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Wednesday, Jul 24, 2024

Yes, It’s Difficult to Run a Company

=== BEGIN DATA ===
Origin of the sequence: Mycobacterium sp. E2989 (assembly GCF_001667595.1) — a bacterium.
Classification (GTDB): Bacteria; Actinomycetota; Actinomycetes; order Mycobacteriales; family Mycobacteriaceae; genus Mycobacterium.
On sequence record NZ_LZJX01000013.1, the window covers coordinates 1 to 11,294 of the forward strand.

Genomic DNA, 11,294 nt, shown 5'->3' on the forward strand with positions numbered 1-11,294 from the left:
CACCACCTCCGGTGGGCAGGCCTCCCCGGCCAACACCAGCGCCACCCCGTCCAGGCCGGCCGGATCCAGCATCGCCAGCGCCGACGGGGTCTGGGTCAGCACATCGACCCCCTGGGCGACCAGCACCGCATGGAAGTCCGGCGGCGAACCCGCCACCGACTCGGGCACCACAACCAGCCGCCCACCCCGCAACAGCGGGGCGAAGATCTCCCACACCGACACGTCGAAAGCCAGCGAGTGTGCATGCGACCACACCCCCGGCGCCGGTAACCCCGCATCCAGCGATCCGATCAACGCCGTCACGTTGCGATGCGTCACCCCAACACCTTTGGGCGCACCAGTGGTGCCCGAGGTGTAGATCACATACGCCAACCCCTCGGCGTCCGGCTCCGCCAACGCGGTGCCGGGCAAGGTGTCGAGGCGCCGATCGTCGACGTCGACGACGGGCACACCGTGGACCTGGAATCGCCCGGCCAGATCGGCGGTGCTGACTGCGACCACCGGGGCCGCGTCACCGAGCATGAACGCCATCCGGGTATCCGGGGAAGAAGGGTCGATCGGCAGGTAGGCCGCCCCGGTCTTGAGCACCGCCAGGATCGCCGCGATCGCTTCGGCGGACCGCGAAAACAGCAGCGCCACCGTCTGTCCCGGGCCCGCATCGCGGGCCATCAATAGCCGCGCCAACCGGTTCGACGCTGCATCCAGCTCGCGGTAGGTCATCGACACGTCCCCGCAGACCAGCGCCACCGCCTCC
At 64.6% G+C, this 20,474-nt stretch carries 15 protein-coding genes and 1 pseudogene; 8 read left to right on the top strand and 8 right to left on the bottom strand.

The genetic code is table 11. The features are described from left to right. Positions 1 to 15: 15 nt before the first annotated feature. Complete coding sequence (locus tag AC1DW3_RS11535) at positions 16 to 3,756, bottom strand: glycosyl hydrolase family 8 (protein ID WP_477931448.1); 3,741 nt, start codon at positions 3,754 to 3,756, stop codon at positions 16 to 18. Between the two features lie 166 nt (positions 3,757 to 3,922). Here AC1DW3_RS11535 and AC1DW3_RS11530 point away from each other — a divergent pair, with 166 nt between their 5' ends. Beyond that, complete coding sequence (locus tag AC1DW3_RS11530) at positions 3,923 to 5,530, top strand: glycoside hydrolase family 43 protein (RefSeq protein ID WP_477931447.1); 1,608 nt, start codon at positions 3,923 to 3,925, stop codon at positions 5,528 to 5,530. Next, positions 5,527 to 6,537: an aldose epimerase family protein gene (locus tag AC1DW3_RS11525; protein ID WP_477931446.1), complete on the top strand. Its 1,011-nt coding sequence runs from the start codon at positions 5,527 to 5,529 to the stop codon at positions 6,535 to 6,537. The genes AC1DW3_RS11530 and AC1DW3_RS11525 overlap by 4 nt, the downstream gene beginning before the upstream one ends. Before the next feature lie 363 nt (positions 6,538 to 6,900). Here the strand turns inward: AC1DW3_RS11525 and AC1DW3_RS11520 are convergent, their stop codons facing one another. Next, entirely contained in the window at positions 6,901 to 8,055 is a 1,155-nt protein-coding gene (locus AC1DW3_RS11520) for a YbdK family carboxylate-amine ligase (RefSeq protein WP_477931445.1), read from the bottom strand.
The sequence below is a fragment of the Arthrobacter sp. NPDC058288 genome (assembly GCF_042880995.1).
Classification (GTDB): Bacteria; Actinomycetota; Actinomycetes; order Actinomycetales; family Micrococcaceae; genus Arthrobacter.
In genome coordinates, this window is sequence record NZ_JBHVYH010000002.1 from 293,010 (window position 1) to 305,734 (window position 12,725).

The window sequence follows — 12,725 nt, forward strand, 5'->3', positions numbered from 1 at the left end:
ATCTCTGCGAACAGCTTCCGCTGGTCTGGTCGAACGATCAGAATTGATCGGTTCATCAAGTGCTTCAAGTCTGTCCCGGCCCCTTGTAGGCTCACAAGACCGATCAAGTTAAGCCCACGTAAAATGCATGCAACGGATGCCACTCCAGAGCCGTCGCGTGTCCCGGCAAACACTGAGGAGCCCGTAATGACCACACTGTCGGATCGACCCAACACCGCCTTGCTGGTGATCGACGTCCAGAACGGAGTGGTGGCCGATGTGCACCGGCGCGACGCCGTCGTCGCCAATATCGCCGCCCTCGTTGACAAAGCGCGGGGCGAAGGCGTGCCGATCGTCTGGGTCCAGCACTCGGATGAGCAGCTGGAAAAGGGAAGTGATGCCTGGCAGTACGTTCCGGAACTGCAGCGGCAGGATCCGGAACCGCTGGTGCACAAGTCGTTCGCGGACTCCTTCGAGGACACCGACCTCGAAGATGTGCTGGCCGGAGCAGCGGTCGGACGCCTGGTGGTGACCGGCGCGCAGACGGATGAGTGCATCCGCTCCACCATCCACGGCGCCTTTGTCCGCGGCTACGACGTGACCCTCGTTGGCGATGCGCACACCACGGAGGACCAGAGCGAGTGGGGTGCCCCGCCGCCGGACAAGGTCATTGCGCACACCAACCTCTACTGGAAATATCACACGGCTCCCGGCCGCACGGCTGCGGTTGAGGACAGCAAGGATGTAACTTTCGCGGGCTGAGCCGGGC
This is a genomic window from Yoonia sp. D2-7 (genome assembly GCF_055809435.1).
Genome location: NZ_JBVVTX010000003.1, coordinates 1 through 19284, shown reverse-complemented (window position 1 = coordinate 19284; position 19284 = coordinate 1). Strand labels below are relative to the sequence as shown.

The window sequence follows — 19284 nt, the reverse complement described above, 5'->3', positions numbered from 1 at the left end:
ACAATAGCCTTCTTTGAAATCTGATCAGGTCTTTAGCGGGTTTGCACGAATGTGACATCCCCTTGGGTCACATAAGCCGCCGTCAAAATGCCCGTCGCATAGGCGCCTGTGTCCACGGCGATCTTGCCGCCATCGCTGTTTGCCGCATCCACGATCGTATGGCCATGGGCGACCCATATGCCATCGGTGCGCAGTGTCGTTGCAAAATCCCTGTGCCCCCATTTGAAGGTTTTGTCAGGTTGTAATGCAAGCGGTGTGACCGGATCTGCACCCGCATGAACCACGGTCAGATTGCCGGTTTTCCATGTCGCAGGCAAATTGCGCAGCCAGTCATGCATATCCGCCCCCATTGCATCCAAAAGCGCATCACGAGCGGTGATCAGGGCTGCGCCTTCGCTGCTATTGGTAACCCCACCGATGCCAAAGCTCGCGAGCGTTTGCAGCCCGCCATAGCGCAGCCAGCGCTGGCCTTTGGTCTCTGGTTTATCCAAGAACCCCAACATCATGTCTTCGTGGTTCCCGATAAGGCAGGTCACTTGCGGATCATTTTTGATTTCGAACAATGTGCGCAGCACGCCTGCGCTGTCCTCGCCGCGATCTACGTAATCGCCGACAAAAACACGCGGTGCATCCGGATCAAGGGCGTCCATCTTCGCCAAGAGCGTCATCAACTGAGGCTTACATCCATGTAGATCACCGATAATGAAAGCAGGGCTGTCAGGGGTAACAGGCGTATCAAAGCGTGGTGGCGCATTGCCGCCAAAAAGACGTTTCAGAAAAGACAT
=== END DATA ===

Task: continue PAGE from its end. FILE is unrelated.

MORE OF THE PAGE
Most of us know the routine as an employee. You wake up, clock in for work, take your required rest and meal breaks, go back to work, clock out for the day, and then go home just to get ready to do it all over again. Some band even wrote a song about it. For most employees, this is what a typical day looks like with all the normal things in between like following the direction of supervisors or managers and completing tasks to meet deadlines or quotas. As an employer, you hold the responsibility of ensuring smooth operations and you pay your employees for their hard work. Together, we accomplish common goals that work towards the success of everyone involved. We cannot have one without the other. Unfortunately, the two sides have been pitted against each other in recent years, and even more so in recent months. Proposals and legislation like increased minimum wage, expanded paid sick leave, rebuttable presumptions for COVID-19, and of course, the ban on independent contractors, have all resulted in this sort of animosity that employees have towards employers. There is this belief that employers make decisions with the worst intentions in mind for their employees and that every employer is trying to shortchange their workers. Any employer will tell you this is far from the truth. At the start of each day, the first thought on an employer’s mind is not “How am I going to exploit my employees?” As an employer, your thoughts, especially during an economic crisis, are: “How am I going to keep this business alive? How am I going to keep my employees employed? How are we going to thrive?” These are the thoughts that run through an employer’s mind – these are the thoughts that run through my mind. Yes, there are a few bad actors who should not be employers or running businesses, but there are employment laws to protect employees in those types of situations. For the honest employer, the laws and added regulations coming out of City Hall and Sacramento are making it impossible to keep employees employed and keep a business alive. An employer isn’t necessarily against more paid sick leave or increased minimum wage, we just know that decisions will need to be made when it comes to balancing the company’s budget. It takes a lot to run a business. And it takes a lot to make a business successful. You need a space in which to operate; you need equipment, supplies and tools; you need workers; you need to pay those workers; you need to pay for business insurance; you need to have a budget reserve; you need pay taxes and fees; and you need to be informed on the most up-to-date business rules and regulations to ensure you remain in compliance. The difficult part of being informed of all the business rules and regulations is that they are always changing and there are different rules required by the city, county, state and federal governments. It makes it incredibly difficult when the Los Angeles City Council approves new rules one week, the county approves different rules on the same issue the following week, and the state also approves a new set of rules on the very same issue the following month. And don’t even get me started on the trial lawyers. While employees are fighting to get more from their employer, employers are fighting just to stay open. The rules and regulations approved by lawmakers have inevitably resulted in increased costs. This means employers often raise the prices of their products or services just to be able to pay their workers and keep the lights on. Some have been left with no choice but to reduce the number of employees on their payroll and have purchased machines in place of their workers to cut costs. This is why you have likely seen prices increase at the grocery store or your favorite retail store, and likely why you’ve seen restaurants have machines take your order instead of a traditional cashier. Being forced to make these types of decisions are not easy, but it is the result of the continuous policies piled on employers. Regulations, even the most well-intentioned ones, simply tie the employer’s hands behind their back, severely limiting what decisions they could make regarding the well-being of the company and of the employees. It wouldn’t matter that the employer has a much better understanding of their company’s unique situation, less flexibility in decision-making can be detrimental to a business. I know for myself it was difficult to fully understand what it took to lead a team and the responsibility of being an employer when I was younger and beginning my career. I think for most employees it is difficult to see this bigger picture until you become an employer yourself. Groups that are opportunistically using the COVID-19 pandemic to further pit employees against employers should be ashamed of themselves and they know who they are (labor unions). A good employer takes care of their employees, pays them fair wages, provides them benefits, and encourages growth – all the while being responsible for making sound financial decisions. We can’t do this if groups and lawmakers continue to impede on an employer’s ability to make decisions that are best for their businesses Remember, the only thing that makes an employee an employee is an employer. We’ll be left with little to no employers if we continue to make it impossible to operate in Los Angeles and California. Stuart Waldman is President of the Valley Industry and Commerce Association, a business advocacy organization based in Van Nuys that represents employers in the San Fernando Valley at the local, state and federal levels of government.

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